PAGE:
The main aim of the clinical studies in primary sclerosing cholangitis (PSC) is to determine effective means of treatment and diagnosis. Challenges are manifold, but the lack of diagnostic markers for PSC and for cholangiocarcinoma in PSC means that both conditions are diagnosed late. The lack of effective medical treatment of PSC means that, unfortunately, PSC is the leading indication for liver transplantation in Norway.
PSC is a slowly progressive disease with a course of one to two decades from the identification of early stages of disease manifestations until end-stage liver disease. This results in difficulties in establishing a robust level of evidence for the benefit of any treatment in delaying liver transplantation. At present, no medical therapy with proven efficacy is available. Several compounds are being investigated in phase I and phase II trials. So far the Norwegian PSC research center participates in the nor-ursodeoxycholic acid trial from the Falk Pharmaceutical company, but other drugs will also be tested. Ongoing studies also aim to determine the optimal mode of endoscopic therapy for narrow strictures (dilatation or stenting).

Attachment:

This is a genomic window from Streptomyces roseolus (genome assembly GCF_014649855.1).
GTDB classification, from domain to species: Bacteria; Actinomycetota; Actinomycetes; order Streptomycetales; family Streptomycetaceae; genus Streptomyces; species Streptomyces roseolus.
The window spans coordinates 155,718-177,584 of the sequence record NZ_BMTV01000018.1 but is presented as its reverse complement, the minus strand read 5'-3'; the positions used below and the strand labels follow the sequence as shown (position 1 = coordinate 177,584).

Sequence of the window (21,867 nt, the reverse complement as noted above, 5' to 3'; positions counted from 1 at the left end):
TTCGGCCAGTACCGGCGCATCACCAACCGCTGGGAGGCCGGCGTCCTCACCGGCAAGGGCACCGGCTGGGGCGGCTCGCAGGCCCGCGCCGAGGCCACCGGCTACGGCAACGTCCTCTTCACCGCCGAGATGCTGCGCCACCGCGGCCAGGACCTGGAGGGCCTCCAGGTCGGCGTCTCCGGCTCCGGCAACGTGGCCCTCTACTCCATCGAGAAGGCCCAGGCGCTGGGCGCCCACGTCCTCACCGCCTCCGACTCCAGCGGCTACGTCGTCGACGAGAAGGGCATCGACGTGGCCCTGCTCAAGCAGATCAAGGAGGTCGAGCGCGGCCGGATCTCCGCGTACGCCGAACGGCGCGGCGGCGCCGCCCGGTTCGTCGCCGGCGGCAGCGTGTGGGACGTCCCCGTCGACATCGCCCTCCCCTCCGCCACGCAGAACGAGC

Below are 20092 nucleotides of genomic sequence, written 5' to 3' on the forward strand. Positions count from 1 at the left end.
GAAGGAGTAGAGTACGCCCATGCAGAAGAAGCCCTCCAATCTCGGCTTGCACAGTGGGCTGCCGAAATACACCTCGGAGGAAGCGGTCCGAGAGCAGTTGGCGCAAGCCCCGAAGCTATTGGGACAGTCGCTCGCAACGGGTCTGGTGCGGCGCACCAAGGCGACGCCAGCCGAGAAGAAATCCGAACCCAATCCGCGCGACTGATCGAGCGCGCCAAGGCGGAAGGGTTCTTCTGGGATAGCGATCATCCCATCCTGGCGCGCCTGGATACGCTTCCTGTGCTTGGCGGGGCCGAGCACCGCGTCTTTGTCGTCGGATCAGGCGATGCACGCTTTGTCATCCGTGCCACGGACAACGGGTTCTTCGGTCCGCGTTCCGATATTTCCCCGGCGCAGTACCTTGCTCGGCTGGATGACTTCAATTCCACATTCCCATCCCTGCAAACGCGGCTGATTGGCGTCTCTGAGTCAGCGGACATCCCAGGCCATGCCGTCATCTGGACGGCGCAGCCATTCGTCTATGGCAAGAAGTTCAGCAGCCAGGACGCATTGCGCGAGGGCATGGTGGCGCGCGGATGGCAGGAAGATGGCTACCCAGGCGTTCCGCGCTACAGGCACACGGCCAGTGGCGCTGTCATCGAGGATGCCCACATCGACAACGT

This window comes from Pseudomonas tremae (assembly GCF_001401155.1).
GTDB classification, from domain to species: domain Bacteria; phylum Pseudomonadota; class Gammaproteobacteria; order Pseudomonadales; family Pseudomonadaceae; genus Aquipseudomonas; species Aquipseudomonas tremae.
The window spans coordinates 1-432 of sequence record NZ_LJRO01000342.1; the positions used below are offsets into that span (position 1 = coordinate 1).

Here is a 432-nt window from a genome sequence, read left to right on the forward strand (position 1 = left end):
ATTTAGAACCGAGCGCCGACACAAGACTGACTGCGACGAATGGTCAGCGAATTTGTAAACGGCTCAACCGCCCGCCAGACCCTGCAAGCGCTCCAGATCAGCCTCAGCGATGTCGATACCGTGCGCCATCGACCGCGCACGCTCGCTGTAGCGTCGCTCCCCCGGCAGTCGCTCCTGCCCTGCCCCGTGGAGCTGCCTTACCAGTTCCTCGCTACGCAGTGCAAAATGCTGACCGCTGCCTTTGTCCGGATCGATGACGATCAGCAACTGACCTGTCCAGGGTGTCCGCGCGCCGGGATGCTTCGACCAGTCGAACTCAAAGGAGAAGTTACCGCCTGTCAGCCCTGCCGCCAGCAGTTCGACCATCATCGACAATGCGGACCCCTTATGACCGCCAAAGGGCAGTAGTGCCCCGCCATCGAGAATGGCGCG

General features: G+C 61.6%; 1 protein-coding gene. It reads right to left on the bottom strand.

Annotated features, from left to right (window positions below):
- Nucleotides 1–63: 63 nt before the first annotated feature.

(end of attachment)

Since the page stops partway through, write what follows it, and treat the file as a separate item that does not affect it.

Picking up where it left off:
Another key topic for the clinical research group is to determine biomarkers for disease severity, including markers that can be used to determine the effect of medical treatment. This includes biomarkers in blood and bile, along with evaluation of novel imaging modalities. Patients are also closely followed after liver transplantation to determine factors that contribute to the development of the recurrent disease (occurring in 15-30%).
Establishing diagnostic markers for PSC in patients with inflammatory bowel disease could serve crucial for diagnosing patients before the scarring of the bile ducts has become irreversible. In collaboration with the Inflammatory Bowel Disease in South Eastern Norway (IBSEN) study group, ongoing efforts aim to determine factors that correlate with even sub-clinical bile duct changes on cholangiography in patients with inflammatory bowel disease. Likewise, it is a priority topic to determine biomarkers for pre-clinical cholangiocarcinoma in patients with PSC to allow for effective treatments (see LINK TIL FUNCTIONAL GENOMICS).
All studies within the clinical research groups are performed in close collaboration with the International PSC study group (www.ipscsg.org). Key investigators are clinicians, typically funded by Oslo University Hospital and Haukeland University Hospital. Some dedicated time for research is supported by the Norwegian PSC Research Center.